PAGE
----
Makeup: identity, choice and pressure to conform

Image: FabrikaCr iStock

Until very recently, I hadn’t worn makeup since I graduated Year 12. That was in 2008 — fourteen years ago.

I tried getting into makeup. However, I never really established why. Why the sudden change? I thought I wanted to wear makeup for work (hopefully) next year.

Frankly, I don’t have a connection to makeup. Sure, I like the way foundation looks (minus the reaction). Eyeshadow is pretty. But other than that… I honestly don’t care about makeup.

Makeup and self – care

As you can probably tell, I’m not a huge fan of wearing makeup. No shade to anyone who wears it. I can see the benefits for those who choose to wear it: confidence, etc.

Australian hockey player, Davis Atkins was unexpectedly outed as gay. He told ABC Everyday how he uses makeup self care in the aftermath:

When I did [make beauty content], I realised how doing makeup provides such a good opportunity for me to relax and spend time for myself doing something I find soothing

Davis Atkins as told to Benjamin Wilson, ABC Everyday, 25 November 2022

Atkins claimed that makeup also became his way to express his identity.

Makeup and sexuality

People wear makeup for various reasons. Some women follow their mother’s footsteps by wearing makeup.

Apparently, there are scientific reasons why women wear makeup. These are: “camouflage” and “seduction”.

Darkness around the eyes and the lips are often seen as attractive. The author bluntly pointe$ iut that attractive people are often more successful: in friendships, attracting a partner and even getting a job.

I’ve also read that some straight women subconciously dress in ways to attract men at the fertile times in their cycle.

The Science of People does specify that this study focused on straight and cis men and women.

I’ve wondered whether my lack of interest in makeup correlates with my lack of attraction. However, asexual people have different relationships with makeup; some wear it, some don’t.

The pressure on women (and everyone) needs to stop

Beautiful woman with makeup posed with head tilted up.
Image: CoffeeAndMilk iStock

I don’t have an issue with makeup or people who wear it. I do have a problem with beauty standards cis women are held to.

I also have a problem with attractiveness is apparently a factor in candidates being successful in getting a job. Why does it matter? It just maintains the status quo. It just keeps certain groups of people disadvantaged.

Also, as anyone who’s grown up in the 2000’s know, beauty standards that media and social media push are unrealistic for most people. If ‘attractiveness’ — the way the media and social media define it — we have a problem.

Look, if you want to wear makeup, go for it. If that’s what makes you feel good, go you. You do you. The choice to wear or not shouldn’t mean discrimination or disadvantage.

What do you think? Do you wear makeup? Is there too much pressure for people to be unrealistically attractive in workplaces? Feel free to leave your thoughts in the comments below.


Possible word for 2017

Mamamia publisher, Mia Freedman came up with an idea last year. Instead of New Year’s resolutions, Freedan came up with having a word for a year. The word is a theme that you want to live by to make your life and the lives of those around you better. Sounds great. For the last couple of days, I ummed and ahhed, thinking of a word to come up with. The one that immediately came to mind was ‘writing’ – keeping up with this blog and the Certificate IV in Professional Writing and Editing. I thought of ‘discipline’ in both professional and personal life in all areas. Then, an unexpected word came up to me on the weekend.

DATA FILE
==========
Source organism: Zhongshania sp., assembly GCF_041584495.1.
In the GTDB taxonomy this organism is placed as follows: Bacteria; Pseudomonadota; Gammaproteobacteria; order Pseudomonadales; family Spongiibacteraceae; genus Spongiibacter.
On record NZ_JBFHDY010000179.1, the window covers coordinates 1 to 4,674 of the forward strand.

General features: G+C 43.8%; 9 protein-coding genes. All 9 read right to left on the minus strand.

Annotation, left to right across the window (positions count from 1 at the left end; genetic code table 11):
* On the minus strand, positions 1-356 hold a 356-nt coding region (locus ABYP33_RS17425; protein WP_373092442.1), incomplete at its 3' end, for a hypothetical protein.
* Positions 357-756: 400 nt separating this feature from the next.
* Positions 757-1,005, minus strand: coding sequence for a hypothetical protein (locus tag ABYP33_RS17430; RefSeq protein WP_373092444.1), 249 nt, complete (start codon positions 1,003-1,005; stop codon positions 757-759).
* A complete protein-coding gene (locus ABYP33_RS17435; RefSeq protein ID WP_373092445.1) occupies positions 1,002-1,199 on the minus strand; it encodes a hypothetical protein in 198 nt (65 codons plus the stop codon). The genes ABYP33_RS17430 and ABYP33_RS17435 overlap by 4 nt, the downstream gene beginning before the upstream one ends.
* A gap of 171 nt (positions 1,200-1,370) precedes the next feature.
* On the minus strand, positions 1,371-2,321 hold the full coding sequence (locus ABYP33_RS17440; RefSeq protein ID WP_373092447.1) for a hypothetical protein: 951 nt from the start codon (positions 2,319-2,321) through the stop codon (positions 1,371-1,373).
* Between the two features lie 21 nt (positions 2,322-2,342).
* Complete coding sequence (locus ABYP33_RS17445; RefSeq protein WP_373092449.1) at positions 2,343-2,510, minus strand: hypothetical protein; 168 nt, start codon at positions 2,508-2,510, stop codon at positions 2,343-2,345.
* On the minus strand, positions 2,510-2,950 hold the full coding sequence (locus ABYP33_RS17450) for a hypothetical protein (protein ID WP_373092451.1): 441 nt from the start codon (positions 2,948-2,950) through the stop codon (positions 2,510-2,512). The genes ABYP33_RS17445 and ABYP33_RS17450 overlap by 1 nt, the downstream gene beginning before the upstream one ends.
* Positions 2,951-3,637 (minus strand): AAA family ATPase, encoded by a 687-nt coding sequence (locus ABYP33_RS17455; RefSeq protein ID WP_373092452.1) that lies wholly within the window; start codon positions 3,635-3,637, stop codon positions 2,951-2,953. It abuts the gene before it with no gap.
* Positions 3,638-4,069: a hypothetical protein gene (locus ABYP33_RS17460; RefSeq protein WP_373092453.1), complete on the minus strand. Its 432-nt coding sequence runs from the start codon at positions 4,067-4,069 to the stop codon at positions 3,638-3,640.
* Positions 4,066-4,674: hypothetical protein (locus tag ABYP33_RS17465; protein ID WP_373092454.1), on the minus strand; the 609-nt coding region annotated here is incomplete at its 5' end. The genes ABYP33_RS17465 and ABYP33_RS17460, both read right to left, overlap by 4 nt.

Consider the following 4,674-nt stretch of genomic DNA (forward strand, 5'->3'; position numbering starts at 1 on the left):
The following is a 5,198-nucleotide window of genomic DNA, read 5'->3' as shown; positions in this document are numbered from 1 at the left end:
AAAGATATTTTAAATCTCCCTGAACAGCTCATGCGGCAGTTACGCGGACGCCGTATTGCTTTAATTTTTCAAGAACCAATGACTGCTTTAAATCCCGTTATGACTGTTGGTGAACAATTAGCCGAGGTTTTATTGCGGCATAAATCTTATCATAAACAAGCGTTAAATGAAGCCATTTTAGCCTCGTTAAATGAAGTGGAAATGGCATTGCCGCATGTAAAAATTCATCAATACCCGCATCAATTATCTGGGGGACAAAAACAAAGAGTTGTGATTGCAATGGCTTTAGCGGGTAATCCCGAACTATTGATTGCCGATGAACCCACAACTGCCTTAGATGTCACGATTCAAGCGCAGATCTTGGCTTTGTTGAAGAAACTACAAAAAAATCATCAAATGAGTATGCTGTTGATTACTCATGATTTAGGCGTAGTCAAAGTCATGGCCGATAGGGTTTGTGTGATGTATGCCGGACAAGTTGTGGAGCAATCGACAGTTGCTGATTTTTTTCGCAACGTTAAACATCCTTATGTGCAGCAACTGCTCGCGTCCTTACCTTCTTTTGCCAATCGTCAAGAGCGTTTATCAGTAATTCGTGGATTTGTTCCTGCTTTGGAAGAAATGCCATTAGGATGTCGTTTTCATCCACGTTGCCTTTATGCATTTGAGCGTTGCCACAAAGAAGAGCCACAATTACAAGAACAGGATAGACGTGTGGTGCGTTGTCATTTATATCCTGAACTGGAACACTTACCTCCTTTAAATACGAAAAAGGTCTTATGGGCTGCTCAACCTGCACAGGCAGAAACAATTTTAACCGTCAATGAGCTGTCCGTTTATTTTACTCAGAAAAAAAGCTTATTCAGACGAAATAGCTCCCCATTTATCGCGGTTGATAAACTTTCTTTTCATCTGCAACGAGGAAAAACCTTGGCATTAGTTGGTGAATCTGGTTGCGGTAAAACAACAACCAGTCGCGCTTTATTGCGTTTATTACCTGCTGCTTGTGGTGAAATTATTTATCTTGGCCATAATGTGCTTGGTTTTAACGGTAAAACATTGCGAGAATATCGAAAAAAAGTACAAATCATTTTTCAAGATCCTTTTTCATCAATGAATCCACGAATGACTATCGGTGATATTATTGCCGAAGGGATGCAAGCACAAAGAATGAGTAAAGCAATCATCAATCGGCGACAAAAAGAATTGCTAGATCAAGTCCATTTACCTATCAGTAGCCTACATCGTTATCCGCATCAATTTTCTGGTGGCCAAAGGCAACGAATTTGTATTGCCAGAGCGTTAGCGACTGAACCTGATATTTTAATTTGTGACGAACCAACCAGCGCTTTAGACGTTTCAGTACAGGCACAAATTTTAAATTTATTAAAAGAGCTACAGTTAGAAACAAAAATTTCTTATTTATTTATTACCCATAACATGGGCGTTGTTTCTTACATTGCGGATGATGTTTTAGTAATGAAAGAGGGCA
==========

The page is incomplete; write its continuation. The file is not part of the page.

Acceptance of myself and life in general. Acceptance that life isn’t perfect, I’m not perfect, (far from it). I’m a work in progress and always will be. See, over the years, I’ ve always expected things to go a certain way. I always had visions of where I should be. New Year’s Eve was a day when I expected almost everything to change  – and change immediately at the stroke of midnight.


I always had expectations in my professional life that were so rigid that when I couldn’t finish the Diploma because I couldn’t find a place to do Work Placement, it left lost. My plan was so rigid and straight forward – finish the Diploma of Community Services at 24, do a Bachelor of Human Services/ Masters in Social Work, having them done at 27, (which meant I would have finished itvlast year have finished it last year), then work, and live a life and be a person I thought I should be. When that didn’t go ahead, to say I felt lost is an understatement. I felt worthless, a failure. My self -esteem was like the Tooth Fairy – it was non – existent. For a year or so afterwards, even when I started Diploma in Early Childhood Education  and Care, I still felt like I’d failed. I was more desperate. I often found myself in tears for no apparent reason. It wasn’t until the third day of the Rotary Youth Leadership Awards (RYLA) in 2015, that things started looking up and I had a sense that I was OK. It was OK that life didn’t fit a rigid schedule. I was OK with who I was. Fast forward almost two years, while I haven’t gone down such a dark path since the end of RYLA, I have worried about where I’d be in my life, especially as I approach 30, (in just over two years, which is pretty close to me).


This word – – acceptance- a word that hit me out of the blue – should I accept it? I should probably try relaxing a bit. Just a tad. Sure, I’ll continue to work hard and work on what needs to be worked on, but maybe with a little bit of grace and not to expect perfection, because… well, it ain’t gonna happen in this life is it? I feel weird, even as I admit that. This word thing might be worth a try.

Have you given up on New Year’s resolutions and adopted a word to live by in 2017? If so, what is it?